Exploring Religion: Early Judaism - Wabash ?· Exploring Religion: Early Judaism AHUM 1716, Section…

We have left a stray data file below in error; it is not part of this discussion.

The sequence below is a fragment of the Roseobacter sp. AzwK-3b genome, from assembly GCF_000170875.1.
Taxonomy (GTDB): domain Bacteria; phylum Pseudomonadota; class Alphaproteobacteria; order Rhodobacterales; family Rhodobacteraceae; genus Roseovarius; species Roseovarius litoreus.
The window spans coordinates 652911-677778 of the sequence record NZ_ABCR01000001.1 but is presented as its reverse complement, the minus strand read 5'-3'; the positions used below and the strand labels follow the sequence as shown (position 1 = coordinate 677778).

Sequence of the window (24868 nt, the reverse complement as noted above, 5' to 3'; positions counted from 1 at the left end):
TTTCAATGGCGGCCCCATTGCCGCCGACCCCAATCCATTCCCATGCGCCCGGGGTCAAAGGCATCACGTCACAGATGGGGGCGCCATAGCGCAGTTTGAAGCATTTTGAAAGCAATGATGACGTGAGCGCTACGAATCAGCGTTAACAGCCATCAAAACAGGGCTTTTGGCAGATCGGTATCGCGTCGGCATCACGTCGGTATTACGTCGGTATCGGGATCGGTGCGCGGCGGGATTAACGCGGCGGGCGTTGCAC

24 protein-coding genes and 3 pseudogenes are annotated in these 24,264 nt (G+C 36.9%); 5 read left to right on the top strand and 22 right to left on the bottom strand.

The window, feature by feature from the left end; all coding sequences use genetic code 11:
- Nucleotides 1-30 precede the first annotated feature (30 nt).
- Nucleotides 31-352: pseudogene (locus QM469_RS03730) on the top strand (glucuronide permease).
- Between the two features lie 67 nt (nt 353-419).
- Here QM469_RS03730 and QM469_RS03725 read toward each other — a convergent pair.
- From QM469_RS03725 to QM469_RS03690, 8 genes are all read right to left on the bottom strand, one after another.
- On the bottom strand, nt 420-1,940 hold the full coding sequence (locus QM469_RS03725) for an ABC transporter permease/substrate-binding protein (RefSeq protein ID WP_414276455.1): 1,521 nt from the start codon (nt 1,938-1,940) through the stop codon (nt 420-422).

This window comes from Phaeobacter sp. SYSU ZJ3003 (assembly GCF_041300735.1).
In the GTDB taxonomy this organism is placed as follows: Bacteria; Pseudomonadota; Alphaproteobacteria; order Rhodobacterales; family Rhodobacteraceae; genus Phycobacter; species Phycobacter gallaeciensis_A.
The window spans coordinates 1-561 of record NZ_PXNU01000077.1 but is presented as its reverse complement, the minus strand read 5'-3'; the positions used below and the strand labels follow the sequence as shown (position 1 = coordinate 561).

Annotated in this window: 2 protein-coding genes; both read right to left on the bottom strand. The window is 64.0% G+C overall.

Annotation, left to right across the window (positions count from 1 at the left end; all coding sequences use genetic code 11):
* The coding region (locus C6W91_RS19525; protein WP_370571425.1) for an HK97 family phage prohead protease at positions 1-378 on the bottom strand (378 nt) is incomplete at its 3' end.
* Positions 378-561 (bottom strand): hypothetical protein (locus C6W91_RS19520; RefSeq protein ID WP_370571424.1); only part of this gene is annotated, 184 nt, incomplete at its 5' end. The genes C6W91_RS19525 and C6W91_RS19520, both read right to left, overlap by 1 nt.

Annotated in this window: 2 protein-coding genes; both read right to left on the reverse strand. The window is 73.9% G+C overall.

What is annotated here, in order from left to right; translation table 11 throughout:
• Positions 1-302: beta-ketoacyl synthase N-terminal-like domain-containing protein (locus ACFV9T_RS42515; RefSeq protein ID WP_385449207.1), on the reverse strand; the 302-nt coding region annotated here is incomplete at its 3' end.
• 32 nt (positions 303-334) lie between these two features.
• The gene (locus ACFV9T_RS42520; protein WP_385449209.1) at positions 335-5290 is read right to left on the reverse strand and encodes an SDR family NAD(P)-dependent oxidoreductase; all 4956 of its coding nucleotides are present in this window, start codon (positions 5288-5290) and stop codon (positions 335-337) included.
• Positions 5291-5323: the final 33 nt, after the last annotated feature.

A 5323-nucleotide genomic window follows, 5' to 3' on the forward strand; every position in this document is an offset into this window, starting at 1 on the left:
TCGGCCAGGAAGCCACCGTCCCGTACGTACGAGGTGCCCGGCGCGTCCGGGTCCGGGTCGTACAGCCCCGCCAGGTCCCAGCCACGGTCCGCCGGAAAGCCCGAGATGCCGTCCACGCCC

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<ul><li><p>Exploring Religion: Early Judaism </p><p>AHUM 1716, Section 2 Spring Quarter 2006; MW 11:00-12:50; Sturm Hall 479 Teacher/Facilitator: Dan Clanton Office: Sturm Hall 408; Office Hours: By Appointment Only; Phone: 303-871-2908; </p><p>Email: dclanton@du.edu Description: This course is designed as an introduction to the literature and history of the </p><p>Second Temple Period in Judaism (539 B.C.E.-70 C.E.). Objectives </p><p>(1) To read primary biblical and non-canonical texts critically and historically. (2) To gain an appreciation of the variety of thought, practice, and literary creativity </p><p>among Jews during this period. (3) To understand the Jewishness of Jesus and his early followers. (4) To develop your own view(s) of the subject matter through reading primary and </p><p>secondary sources, in-class discussion, and independent research. Requirements: This course has four basic requirements and a total of 475 possible </p><p>points: </p><p>(1) Regular class attendance and participation are a must, and thus will account for 50 possible points toward your grade. By class participation, I mean both asking/answering questions and making relevant comments in the context of our in-class discussion. Roll will be taken every class session; if you are not present during the taking of attendance, you will be counted absent unless you speak with me that Session. If you are absent 3 (three) or more classes your grade will be lowered by one letter grade; if you are absent 5 (five) or more classes you will fail the course. Please note that (a) excessive tardiness will result in a loss of participation points; and (b) if you are absent the first session, or if you incur absences because you had not yet registered for the class, these absences will be counted for the purposes of calculating the attendance penalties listed above. </p><p> (2) Completion of the primary and secondary readings prior to class goes hand in </p><p>hand with class participation, and thus is as important. I also expect you to bring any and all readings to class with you on the days were scheduled to discuss it. I will post handouts on Blackboard, and it is your responsibility to print out, read, and bring these handouts to class with you on the appropriate days. </p></li><li><p> 2</p><p>(3) We will have two short in-class quizzes, each worth 100 points toward your final grade. Quiz One will be given on May 1st (Session 11) and Quiz Two will be on May 31st (Session 19). </p><p> (4) You will write an essay that will be 6-8 (1800-2400 words) pages long. First, you </p><p>will submit a paper proposal containing a thesis, argumentative plan, and proposed sources, which will be due by the end of class on April 19th (Session 8). The form for this proposal can be found online at Blackboard, and you will submit it to me electronically as an email attachment. Each student will be required to discuss these proposals with me prior to approval. Following approval, you will write a rough draft based on your proposal that will be due as a hard copy in class on May 10th (Session 14). You must include your proposal with my comments along with your rough draft. I will evaluate these drafts and return them to you with comments and suggestions for improvements. You will then write a final draft of the essay based on my feedback. The final draft will be due as a hard copy by noon in my office on Monday, June 5th. You must include your proposal with my comments and your rough draft with my comments along with your final draft. Formal instructions and sample topics for this paper can be found online at Blackboard. The essay proposal will be worth 25 possible points toward your final grade, and both versions of the essay will be worth 100 possible points toward your final grade. Note: A good guide on how to write academic papers can be found at http://www.mdx.ac.uk/www/study/Gloess.htm. </p><p> Additional Course Information </p><p>(1) No incompletes will be given unless the student contacts me well in advance of the end of the quarter. The circumstances must include serious medical problems or other extreme difficulties beyond the volitional control of the student, and must be in accordance with the following policy set forward by the Registrars Office, The assignment of an incomplete grade is appropriate when circumstances beyond the students control, such as illness or necessary absence, have prevented the student from completing your course requirements by the end of the academic term. Only students who have attended your class through more than 60% of the term are eligible to receive a temporary incomplete grade. </p><p> (2) All requests for special accommodations, e.g., medical, athletic, or learning-</p><p>related, must be presented to me the first day of class. All such requests must be accompanied by the appropriate paperwork to be considered. </p><p> (3) No absences will be excused except in the cases of (a) an emergent medical </p><p>situation or severe illness, which must be accompanied by a doctors note; or (b) a death in the students immediate family. </p><p> (4) Upon matriculation, all students implicitly agree to abide by the Universitys </p><p>Academic Honor Code. Any violations of that code in our class will be taken very seriously. If I find evidence that youve violated the Honor Code, either </p></li><li><p> 3</p><p>intentionally or unintentionally, you will either (a) receive no credit for the assignment in question; or (b) be expelled from the class and assigned a failing grade for the course. In extreme cases, you may also be reported to the Office of Citizenship and Community Standards for further review. </p><p> (5) No grade-related information will be released to any student via non-secure means </p><p>of communication, e.g., email or telephone, without the student in question presenting me with a signed and dated release allowing me to do so. Students may request this information in person, but I must have the aforementioned document to release information via any other channels. </p><p> Texts: (All Required; other assigned readings can be found on e-reserve at the Penrose </p><p>Librarys website) (1) Frederick J. Murphy. Early Judaism: The Exile to the Time of Jesus. Peabody, </p><p>MA: Hendrickson, 2002. (Henceforth abbreviated as Murphy) (2) Daniel J. Harrington, S. J. Invitation to the Apocrypha. Grand Rapids, </p><p>MI/Cambridge, U. K.: William B. Eerdmans, 1999. (Henceforth abbreviated as Harrington) </p><p> (3) Leonard Kravitz and Kerry M. Olitzky. Pirke Avot: A Modern Commentary on </p><p>Jewish Ethics. New York: UAHC Press, 1993. (Henceforth abbreviated as Kravitz &amp; Olitzky) </p><p> (4) George W. E. Nickelsburg and James C. VanderKam, translators. 1 Enoch: A </p><p>New Translation. Minneapolis: Fortress Press, 2004. (Henceforth abbreviated as Nickelsburg and VanderKam) </p><p> (5) Alan F. Segal. Rebeccas Children: Judaism and Christianity in the Roman </p><p>World. Cambridge &amp; London: Harvard University Press, 1986. (Henceforth abbreviated as Segal) </p><p> (6) Geza Vermes. The Complete Dead Sea Scrolls in English. Rev. Ed. New York: </p><p>Penguin Press, 2004. (Henceforth abbreviated as Vermes) (7) A Bible that contains the Apocrypha. For this class, Ive ordered The </p><p>HarperCollins Annotated Study Bible (NRSV translation). </p><p> Schedule March 27th (Session 1): Introduction to Course (Syllabus, Readings, Assignments, </p><p>Responsibilities), and Religious Studies March 29th (Session 2): History and Background to 2nd Temple Period </p></li><li><p> 4</p><p> Reading: Murphy, Ch. 1, Israel Before the Second Temple Period, pp. 9-60. Video: Kingdom of David: The Saga of the Israelites, Part I: By the Rivers of </p><p>Babylon April 3rd (Session 3): The Restoration </p><p>Primary Readings: Ezra; Nehemiah; Haggai; Zechariah 1-8; Malachi; Isaiah 56-66 Secondary Readings: Murphy, Ch. 2, The Restoration, pp. 61-90. </p><p> April 5th (Session 4): Reactions to the Restoration </p><p>Primary Readings: Ruth; Esther (with Additions); Jonah Secondary Readings: </p><p>(1) Harrington, The Additions to Esther: These Things Have Come From God, pp. 44-54. </p><p> (2) Amy-Jill Levine, Ruth, in Womens Bible Commentary (eds. C. A. Newsom </p><p>and S. H. Ringe; expanded edition, with Apocrypha; Louisville, KY: Westminster/John Knox Press, 1998), 84-90. </p><p> (3) Sidnie Ann White Crawford, Esther, in Womens Bible Commentary (eds. </p><p>C. A. Newsom and S. H. Ringe; expanded edition, with Apocrypha; Louisville, KY: Westminster/John Knox Press, 1998), 131-137. </p><p> April 10th (Session 5): The Maccabees and Hellenism </p><p> Primary Readings: 1-2 Maccabees Secondary Reading: Harrington, Chs. 10-11, 1 Maccabees: Gods Dynasty, and 2 </p><p>Maccabees: Gods Temple, pp. 122-151. Optional Reading: Segal, Introduction: Myth in Israelite Society, and Ch. 1, Israel </p><p>Between Empires, pp. 1-37. April 12th (Session 6): Sirach </p><p>Primary Reading: Sirach 1.1-18.14; 38.24-39.11 Secondary Reading: </p><p>(1) Murphy, Ch. 3, Hellenism, Judaism, and the Maccabees, pp. 91-126. </p></li><li><p> 5</p><p> (2) Harrington, Ch. 6, Ecclesiasticus/Sirach: Fear of the Lord, pp. 78-91. </p><p> Video: Kingdom of David: The Saga of the Israelites, Part II: The Book and the </p><p>Sword April 17th (Session 7): Apocalypticism, Part One: The Early Enoch Material </p><p>Primary Reading: 1 Enoch 1-36, 92-108, in Nickelsburg and VanderKam, pp. 19-49 and 139-170. </p><p> Secondary Reading: Murphy, Ch. 4, Apocalypticism, pp. 127-152. </p><p> April 19th (Session 8): Apocalypticism, Part Two: The Daniel Traditions </p><p>Primary Reading: Daniel; Prayer of Azariah; Susanna; Bel and the Dragon Secondary Reading: </p><p>(1) Murphy, Ch. 4, Apocalypticism, pp. 152-166. (2) Harrington, Ch. 9, The Additions to Daniel: Who Is the Living God? pp. </p><p>109-121. </p><p>*** Paper Proposal Due by the End of Class *** April 24th (Session 9): Jewish Narrative Literature </p><p>Primary Readings: Tobit; Judith Secondary Readings: Harrington, Chs. 2-3, Tobit: We Are Family, and Judith: By </p><p>the Hand of a Woman, pp. 10-43. April 26th (Session 10): The Dead Sea Scrolls, Part One </p><p>Primary Readings: 1QS (The Community Rule); CD (The Damascus Document), in Vermes, pp. 97-117 and 125-143 </p><p> Secondary Readings: Murphy, Ch. 5, Qumran and the Dead Sea Scrolls, pp. 167-</p><p>195. Optional Reading: Vermes, The Community, The History of the Community, and </p><p>The Religious Ideas of the Community, pp. 26-90. </p><p>May 1st (Session 11): The Dead Sea Scrolls, Part Two </p></li><li><p> 6</p><p>Primary Readings: 1QM (The War Scroll); and 1QpHab (Commentary on Habakkuk) in Vermes, pp. 161-183 and 478-485. </p><p>Secondary Readings: Murphy, Ch. 5, Qumran and the Dead Sea Scrolls, pp. 196-212. </p><p> ***In-Class Quiz*** </p><p> May 3rd (Session 12): The Beginning of Roman Rule </p><p>Primary Readings: Testament of Moses; Psalms of Solomon 2, 4, 8, 17, and 18 Secondary Reading: Murphy, Ch. 7, Enter the Romans, pp. 245-265. Suggested Reading: Murphy, Ch. 6, Scribes, Pharisees, Sadducees, and Sanhedrin, </p><p>pp. 213-244. May 8th (Session 13): Apocalypticism, Part Three </p><p>Primary Reading: 1 Enoch 37-71, in Nickelsburg and VanderKam, pp. 50-95. Secondary Readings: Murphy, Ch. 7, Enter the Romans, pp. 265-280. </p><p> May 10th (Session 14): Jesus of Nazareth and Judaism, Part One </p><p>Primary Reading: The Gospel of Mark Secondary Readings: Murphy, Ch. 9, Jesus the Jew, pp. 328-375. </p><p> *** Rough Draft of Essay Due in Class *** </p><p> May 15th (Session 15): Jesus of Nazareth and Judaism, Part Two </p><p>Primary Reading: The Gospel of Matthew </p><p>Secondary Reading: Segal, Chs. 2-3, Society in the Time of Jesus, and Jesus: The Jewish Revolutionary, pp. 38-95. </p><p> May 17th (Session 16): Paul the Jewish Theologian </p><p>Primary Readings: 1 Thessalonians 4.13-5.11; 1 Corinthians 15; Galatians Readings: Segal, Chs. 4-5, Paul, the Convert and Apostle, and Origins of the </p><p>Rabbinic Movement, pp. 96-141. </p><p>May 22nd (Session 17): The Destruction of the Temple </p></li><li><p> 7</p><p> Primary Reading: 4 Ezra (2 Esdras 3-14) Optional Primary Reading: 2 Baruch 1.1-8.5, 20.5-30.5, 44.1-46.7 Secondary Reading: </p><p>(1) Murphy, Ch. 10, Israel in Revolt, pp. 376-404. (2) Harrington, Ch. 16, 2 Esdras: Prophecies and Visions of Ezra, pp. 185-203. </p><p>Video: Kingdom of David: The Saga of the Israelites, Part III: The End of Days May 24th (Session 18): Whither Judaism after the 2nd Temple Period? </p><p> Primary Reading: Pirke Avot 1 and 3 in Kravitz &amp; Olitzky, pp. xi-14 and 36-52. Secondary Reading: Shaye J.D. Cohen, Canonization and Its Implications, in From </p><p>the Maccabees to the Mishnah (Library of Early Christianity 7; Philadelphia: Westminster Press, 1987), 174-213. </p><p> Video: Kingdom of David: The Saga of the Israelites, Part IV: The Gifts of the </p><p>Jews </p><p>*** No Class on May 29th *** May 31st (Session 19): Conclusion(s) </p><p>*** In-Class Quiz *** </p><p>*** Final Draft due by noon in my office on Monday, June 5th *** </p><p>ObjectivesAdditional Course InformationSchedule</p></li></ul>